Captain. Leader. Legend.
The latter is a word often overused but in the hearts and minds of those he played with, Alan Hercher was every inch the leading man.
A Beauly native, Hercher was a Highland League stalwart throughout the 1980s, firstly with Ross County but most memorably with Inverness Caledonian.
He netted a penalty in the 2-2 draw with Premier Division side St Johnstone in a 1992 Scottish Cup fourth-round tie, earning a replay for Caley after a memorable afternoon at Telford Street. They had already dumped out Stenhousemuir and Clyde in previous rounds.
He went on to become Caley Thistle’s first captain in 1994 following their merger with Inverness Thistle and returned to the Highland League in 1997, with spells at Clach and Brora Rangers.
Hercher’s death at the age of 52 last week was a shock his former team-mates struggled to deal with, despite his recent illness. Iain Polworth, part of that Caley side and now Clach manager, admitted to an emotional 24 hours after Hercher’s passing.
Polworth said: “We’ve had minute’s silences before but I found last Saturday’s particularly hard. I was delighted to get the win for him – he left a lasting impression on and off the park at Clach. It was difficult for fans and committee members alike who had known him. We wanted to do everything we could to respect him.
“He was one you could always rely on to dig you out of a hole, making those late runs into the box. You’d put a cross in and look for a late run from Herchie coming on to the end of it. Nine times out of ten he did. –
“He was a totally different guy off the park. He was a fierce competitor on it – hard as nails – but away from football he was always quiet and family-orientated. He grew up at Beauly and stayed there all his life.
“He was someone who was always there for you and you could always count on him. On the park, if you were needing a goal he was the one you could rely on to get you out of the mire.”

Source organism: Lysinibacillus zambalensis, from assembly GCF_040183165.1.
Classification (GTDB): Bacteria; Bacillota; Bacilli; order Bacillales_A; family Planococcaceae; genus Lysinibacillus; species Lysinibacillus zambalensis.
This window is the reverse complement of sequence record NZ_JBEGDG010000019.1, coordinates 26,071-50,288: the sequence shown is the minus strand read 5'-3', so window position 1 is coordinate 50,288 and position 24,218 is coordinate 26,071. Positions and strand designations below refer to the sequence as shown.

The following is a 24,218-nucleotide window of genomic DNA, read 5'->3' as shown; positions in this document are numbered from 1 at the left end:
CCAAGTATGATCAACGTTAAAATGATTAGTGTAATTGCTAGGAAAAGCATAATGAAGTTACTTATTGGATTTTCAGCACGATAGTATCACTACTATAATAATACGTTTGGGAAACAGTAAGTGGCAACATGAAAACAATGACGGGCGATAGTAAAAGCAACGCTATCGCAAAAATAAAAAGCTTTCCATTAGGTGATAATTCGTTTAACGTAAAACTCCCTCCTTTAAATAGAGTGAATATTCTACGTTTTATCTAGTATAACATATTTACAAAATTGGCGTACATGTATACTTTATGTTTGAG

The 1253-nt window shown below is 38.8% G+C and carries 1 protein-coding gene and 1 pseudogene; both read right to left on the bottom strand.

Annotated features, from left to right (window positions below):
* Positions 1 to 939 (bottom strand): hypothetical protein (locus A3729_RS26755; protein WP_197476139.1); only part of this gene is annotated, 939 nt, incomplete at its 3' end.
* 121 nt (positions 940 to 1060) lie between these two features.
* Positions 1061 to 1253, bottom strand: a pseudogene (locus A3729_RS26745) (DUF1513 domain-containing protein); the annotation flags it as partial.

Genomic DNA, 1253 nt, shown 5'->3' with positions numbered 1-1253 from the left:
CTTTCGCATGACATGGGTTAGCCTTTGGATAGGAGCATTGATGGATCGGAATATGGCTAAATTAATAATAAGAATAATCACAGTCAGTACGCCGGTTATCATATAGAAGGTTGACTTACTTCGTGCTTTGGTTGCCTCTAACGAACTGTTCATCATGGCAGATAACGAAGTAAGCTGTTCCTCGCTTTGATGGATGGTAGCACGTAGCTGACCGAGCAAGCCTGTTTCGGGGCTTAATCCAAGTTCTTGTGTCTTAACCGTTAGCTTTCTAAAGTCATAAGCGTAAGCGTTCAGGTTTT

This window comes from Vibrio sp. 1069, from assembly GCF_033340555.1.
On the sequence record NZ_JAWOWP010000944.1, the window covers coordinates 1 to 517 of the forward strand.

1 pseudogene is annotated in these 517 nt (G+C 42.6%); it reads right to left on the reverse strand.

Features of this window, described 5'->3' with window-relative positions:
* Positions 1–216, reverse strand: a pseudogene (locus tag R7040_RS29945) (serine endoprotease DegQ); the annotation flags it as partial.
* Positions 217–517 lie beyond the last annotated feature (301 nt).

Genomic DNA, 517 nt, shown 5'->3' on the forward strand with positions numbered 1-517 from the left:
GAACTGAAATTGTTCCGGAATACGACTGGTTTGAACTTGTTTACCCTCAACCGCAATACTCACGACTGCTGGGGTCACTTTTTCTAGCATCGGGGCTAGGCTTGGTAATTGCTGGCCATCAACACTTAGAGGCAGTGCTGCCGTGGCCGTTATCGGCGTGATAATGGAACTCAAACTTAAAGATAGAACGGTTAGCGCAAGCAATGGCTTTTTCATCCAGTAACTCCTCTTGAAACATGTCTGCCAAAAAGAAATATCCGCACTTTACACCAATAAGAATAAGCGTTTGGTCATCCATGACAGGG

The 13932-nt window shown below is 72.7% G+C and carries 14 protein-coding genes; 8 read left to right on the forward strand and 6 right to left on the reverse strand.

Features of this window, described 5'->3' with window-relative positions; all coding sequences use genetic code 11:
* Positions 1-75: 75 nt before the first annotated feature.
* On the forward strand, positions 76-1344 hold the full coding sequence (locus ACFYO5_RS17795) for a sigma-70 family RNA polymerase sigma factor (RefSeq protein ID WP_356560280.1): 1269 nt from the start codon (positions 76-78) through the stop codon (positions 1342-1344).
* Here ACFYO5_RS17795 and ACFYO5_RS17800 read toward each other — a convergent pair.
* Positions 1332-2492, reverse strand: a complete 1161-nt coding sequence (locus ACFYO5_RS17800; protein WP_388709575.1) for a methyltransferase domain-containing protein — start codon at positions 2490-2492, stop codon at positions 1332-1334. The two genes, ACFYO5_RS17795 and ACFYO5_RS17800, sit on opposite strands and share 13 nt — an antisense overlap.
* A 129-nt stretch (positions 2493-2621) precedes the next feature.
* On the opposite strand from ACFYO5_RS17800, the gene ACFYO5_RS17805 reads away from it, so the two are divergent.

As well as the accolade of being Caley Thistle’s first captain, he also netted their first league goal, in their first Third Division game against Arbroath. His manager at the time was Sergei Baltacha, who made Hercher his captain.
Baltacha said: “He had the personality you’d love all 11 players to have. He gave 100% and would fight for the boys beside him. He was an honest person and everything you could ask for as a manager.
“He supported me from the first day. I said to him that if he felt something wasn’t right, as he represented the players, come back to me straight away. He had a similar personality to me; I never wanted to go behind anyone’s back.
“He was reliable player and did a lot of the hard work. I hadn’t spoken to him for a long time, since I left Inverness, but it’s a big blow to everyone losing a person like that.”
A minute’s silence was held at Clach and Caley Thistle last weekend, just 24 hours after news of Hercher’s passing had been made public.
For Barry Wilson, who won the Third Division alongside Hercher in 1996-97, being in the Inverness dugout was a sombre occasion.
Wilson said: “When I came up he welcomed me in no problem. Being former County, there wwern’t too many at the time that had made the change. The bus journeys home from away games, myself, Graeme Bennett, Charlie Christie, Jim Calder – we had a phenomenal team spirit and ran away with the division that year.
“It’s tragic the big man has passed, far too young to be taken from us. It’s devastating for his family and his football family, too.
“His nature, his wit – he was just a tremendous person.”